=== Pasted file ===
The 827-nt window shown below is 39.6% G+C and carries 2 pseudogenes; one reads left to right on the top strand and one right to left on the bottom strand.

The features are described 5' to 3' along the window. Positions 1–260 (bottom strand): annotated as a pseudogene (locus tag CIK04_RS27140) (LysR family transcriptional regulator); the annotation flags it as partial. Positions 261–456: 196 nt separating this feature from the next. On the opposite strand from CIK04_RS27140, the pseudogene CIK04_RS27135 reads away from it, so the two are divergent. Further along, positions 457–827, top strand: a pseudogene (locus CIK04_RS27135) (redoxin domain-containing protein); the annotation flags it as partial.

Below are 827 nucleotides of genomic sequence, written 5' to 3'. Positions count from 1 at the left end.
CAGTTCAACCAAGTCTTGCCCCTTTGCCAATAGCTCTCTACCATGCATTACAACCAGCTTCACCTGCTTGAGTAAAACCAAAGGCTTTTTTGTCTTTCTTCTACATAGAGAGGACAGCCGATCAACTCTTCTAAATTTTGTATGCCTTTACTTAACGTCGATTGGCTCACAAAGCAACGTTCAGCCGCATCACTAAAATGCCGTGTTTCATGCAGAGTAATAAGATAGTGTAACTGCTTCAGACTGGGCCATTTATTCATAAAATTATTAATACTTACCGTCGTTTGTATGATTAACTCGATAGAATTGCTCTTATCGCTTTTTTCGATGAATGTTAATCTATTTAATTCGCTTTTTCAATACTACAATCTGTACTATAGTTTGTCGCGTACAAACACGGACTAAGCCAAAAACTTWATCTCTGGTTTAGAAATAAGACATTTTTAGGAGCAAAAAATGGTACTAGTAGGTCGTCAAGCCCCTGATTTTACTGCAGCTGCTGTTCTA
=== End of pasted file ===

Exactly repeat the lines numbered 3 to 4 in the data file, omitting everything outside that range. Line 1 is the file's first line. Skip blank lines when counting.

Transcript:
Below are 827 nucleotides of genomic sequence, written 5' to 3'. Positions count from 1 at the left end.
CAGTTCAACCAAGTCTTGCCCCTTTGCCAATAGCTCTCTACCATGCATTACAACCAGCTTCACCTGCTTGAGTAAAACCAAAGGCTTTTTTGTCTTTCTTCTACATAGAGAGGACAGCCGATCAACTCTTCTAAATTTTGTATGCCTTTACTTAACGTCGATTGGCTCACAAAGCAACGTTCAGCCGCATCACTAAAATGCCGTGTTTCATGCAGAGTAATAAGATAGTGTAACTGCTTCAGACTGGGCCATTTATTCATAAAATTATTAATACTTACCGTCGTTTGTATGATTAACTCGATAGAATTGCTCTTATCGCTTTTTTCGATGAATGTTAATCTATTTAATTCGCTTTTTCAATACTACAATCTGTACTATAGTTTGTCGCGTACAAACACGGACTAAGCCAAAAACTTWATCTCTGGTTTAGAAATAAGACATTTTTAGGAGCAAAAAATGGTACTAGTAGGTCGTCAAGCCCCTGATTTTACTGCAGCTGCTGTTCTA